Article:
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Stress in mangrove forests: Early detection and preemptive rehabilitation are essential for future successful worldwide mangrove forest management

Lewis, Roy R., Milbrandt, Eric C., Brown, Benjamin, Krauss, Ken W., Rovai, Andre S., Beever, James W. and Flynn, Laura L. (2016). Stress in mangrove forests: Early detection and preemptive rehabilitation are essential for future successful worldwide mangrove forest management. Marine Pollution Bulletin,109(2):764-771.

Document type: Journal Article
Citation counts: Altmetric Score Altmetric Score is 3
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IRMA ID 81144320xPUB336
Title Stress in mangrove forests: Early detection and preemptive rehabilitation are essential for future successful worldwide mangrove forest management
Author Lewis, Roy R.
Milbrandt, Eric C.
Brown, Benjamin
Krauss, Ken W.
Rovai, Andre S.
Beever, James W.
Flynn, Laura L.
Journal Name Marine Pollution Bulletin
Publication Date 2016
Volume Number 109
Issue Number 2
ISSN 0025-326X   (check CDU catalogue  open catalogue search in new window)
Scopus ID 2-s2.0-84959908181
Start Page 764
End Page 771
Total Pages 8
Place of Publication United Kingdom
Publisher Elsevier Ltd
Field of Research ENVIRONMENTAL SCIENCES
HERDC Category C1 - Journal Article (DIISR)
Abstract Mangrove forest rehabilitation should begin much sooner than at the point of catastrophic loss. We describe the need for “mangrove forest heart attack prevention”, and how that might be accomplished in a general sense by embedding plot and remote sensing monitoring within coastal management plans. The major cause of mangrove stress at many sites globally is often linked to reduced tidal flows and exchanges. Blocked water flows can reduce flushing not only from the seaward side, but also result in higher salinity and reduced sediments when flows are blocked landward. Long-term degradation of function leads to acute mortality prompted by acute events, but created by a systematic propensity for long-term neglect of mangroves. Often, mangroves are lost within a few years; however, vulnerability is re-set decades earlier when seemingly innocuous hydrological modifications are made (e.g., road construction, blocked tidal channels), but which remain undetected without reasonable large-scale monitoring.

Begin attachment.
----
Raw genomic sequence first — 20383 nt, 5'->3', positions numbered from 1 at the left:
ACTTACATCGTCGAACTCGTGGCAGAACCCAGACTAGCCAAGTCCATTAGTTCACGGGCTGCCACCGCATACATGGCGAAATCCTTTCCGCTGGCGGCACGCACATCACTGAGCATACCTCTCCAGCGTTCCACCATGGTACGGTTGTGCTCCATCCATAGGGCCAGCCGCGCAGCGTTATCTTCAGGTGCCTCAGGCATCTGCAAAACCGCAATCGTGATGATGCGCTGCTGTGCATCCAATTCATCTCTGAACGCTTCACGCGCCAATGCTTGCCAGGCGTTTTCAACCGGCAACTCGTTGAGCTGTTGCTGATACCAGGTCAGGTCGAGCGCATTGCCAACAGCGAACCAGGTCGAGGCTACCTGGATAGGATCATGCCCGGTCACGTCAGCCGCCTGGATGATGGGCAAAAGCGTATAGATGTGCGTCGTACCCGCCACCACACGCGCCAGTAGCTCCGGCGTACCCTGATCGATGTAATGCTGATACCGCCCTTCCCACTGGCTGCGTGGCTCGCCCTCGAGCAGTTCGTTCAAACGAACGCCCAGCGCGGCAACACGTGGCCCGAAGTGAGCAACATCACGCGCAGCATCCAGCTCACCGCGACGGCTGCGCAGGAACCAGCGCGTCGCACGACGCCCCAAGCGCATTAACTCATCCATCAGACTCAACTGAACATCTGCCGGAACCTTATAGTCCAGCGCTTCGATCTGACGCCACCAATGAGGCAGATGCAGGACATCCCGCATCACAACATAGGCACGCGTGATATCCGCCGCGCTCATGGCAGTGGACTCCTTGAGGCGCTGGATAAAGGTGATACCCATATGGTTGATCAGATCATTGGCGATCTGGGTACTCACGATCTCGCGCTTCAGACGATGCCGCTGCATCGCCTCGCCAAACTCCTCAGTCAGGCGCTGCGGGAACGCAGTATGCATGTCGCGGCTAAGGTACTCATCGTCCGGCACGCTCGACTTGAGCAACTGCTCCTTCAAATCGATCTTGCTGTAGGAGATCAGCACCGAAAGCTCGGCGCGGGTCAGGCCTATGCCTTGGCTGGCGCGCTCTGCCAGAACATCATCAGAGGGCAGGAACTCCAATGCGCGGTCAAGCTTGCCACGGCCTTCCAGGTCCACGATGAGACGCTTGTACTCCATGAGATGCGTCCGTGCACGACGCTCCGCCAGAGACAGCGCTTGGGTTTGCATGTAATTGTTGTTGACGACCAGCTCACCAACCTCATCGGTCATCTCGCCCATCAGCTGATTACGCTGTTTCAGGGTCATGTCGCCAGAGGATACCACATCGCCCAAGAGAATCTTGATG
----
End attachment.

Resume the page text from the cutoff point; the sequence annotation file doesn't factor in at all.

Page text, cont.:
Keywords Early detection
Florida
Habitat degradation
Intertidal habitat
Restoration
Wetland forests
DOI http://dx.doi.org/10.1016/j.marpolbul.2016.03.006   (check subscription with CDU E-Gateway service for CDU Staff and Students  check subscription with CDU E-Gateway in new window)
 
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